for extra-credit points
earthworms sit out winter
under the putting green
chrysanthemums shine
over the earthquake fissure
      a downy feather
in the groom’s champagne halts
the bridesmaid’s toast
a strong handshake
but he forgot to tell me
how much it would cost
three beers from the wood
        spring rain on the old path
gives voice to a rainbow
if we should meet as poets
where the wild plum blooms
          a moment of peace
before tomorrow’s adventure
this lingering day
* “Tills and trolleys” (UK) = “registers and shopping carts” (US).              



Net Kasen Renku: Summer Haze
Seasons and Authorship

  spring       wjh       summer  
          ptc pwl          
        pwl wjh ptc        
      wjh ptc pwl wjh      
    ptc pwl wjh ptc pwl    
  pwl wjh ptc pwl wjh ptc  
    ptc pwl wjh ptc pwl    
      wjh pwl ptc wjh      
        pwl wjh ptc        
          ptc pwl          
  winter       wjh       autumn  


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Aside from the obvious connections of this work to the Japanese renku or haikai no renga tradition, its genesis begins in a composition called “Net Renga” composed by Cor van den Heuvel, Anita Virgil, and myself in 1976 and published in my Haiku Magazine that year. I suggested the format, which was similar to that used here, but only included 24 stanzas. In the accompanying material in Haiku Magazine, I suggested a number of other formats for various numbers of writers. Jane Reichhold and a few of her associates experimented with the form later on in the 1980s (documented in her book Narrow Road to Renga, AHA Books, 1989), and it seemed to go no further, until I invited Paul Conneally and Peggy Lyles to join me in creating the work featured above.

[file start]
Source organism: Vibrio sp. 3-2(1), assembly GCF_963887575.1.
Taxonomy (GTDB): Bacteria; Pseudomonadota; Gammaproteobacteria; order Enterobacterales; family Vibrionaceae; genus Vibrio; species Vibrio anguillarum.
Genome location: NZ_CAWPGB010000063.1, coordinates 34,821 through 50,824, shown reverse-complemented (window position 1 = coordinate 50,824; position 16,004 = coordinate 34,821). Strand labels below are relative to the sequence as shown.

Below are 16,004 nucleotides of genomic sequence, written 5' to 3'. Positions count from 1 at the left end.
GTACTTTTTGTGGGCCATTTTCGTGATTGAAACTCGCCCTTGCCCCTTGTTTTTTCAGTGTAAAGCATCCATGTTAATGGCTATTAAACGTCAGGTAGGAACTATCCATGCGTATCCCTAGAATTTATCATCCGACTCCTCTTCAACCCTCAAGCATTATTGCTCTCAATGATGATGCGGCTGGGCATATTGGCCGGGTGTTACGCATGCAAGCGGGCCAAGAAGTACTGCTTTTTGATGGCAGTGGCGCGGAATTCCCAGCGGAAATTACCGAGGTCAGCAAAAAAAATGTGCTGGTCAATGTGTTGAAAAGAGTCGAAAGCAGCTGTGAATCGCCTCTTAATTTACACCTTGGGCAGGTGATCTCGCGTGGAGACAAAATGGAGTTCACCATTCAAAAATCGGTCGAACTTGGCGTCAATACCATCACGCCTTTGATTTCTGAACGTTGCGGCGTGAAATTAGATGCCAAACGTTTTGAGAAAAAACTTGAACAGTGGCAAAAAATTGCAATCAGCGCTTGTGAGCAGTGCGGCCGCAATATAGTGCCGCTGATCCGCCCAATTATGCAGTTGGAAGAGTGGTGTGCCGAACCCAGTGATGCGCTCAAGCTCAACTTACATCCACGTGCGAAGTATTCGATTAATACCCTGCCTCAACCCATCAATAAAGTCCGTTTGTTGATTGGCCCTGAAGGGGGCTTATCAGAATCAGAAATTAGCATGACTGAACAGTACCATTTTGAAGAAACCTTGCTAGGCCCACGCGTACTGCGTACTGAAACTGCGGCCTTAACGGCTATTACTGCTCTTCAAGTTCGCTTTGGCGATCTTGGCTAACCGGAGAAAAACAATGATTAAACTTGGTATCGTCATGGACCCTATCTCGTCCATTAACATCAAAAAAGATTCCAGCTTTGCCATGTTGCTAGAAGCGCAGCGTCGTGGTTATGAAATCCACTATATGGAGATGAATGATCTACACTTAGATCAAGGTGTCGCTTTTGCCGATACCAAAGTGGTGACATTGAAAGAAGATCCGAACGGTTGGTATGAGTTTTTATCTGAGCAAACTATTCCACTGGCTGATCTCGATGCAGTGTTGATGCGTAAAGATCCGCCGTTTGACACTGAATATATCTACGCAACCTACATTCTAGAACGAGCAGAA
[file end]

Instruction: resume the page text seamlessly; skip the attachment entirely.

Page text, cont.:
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From “Net Renga” to “Net Renku”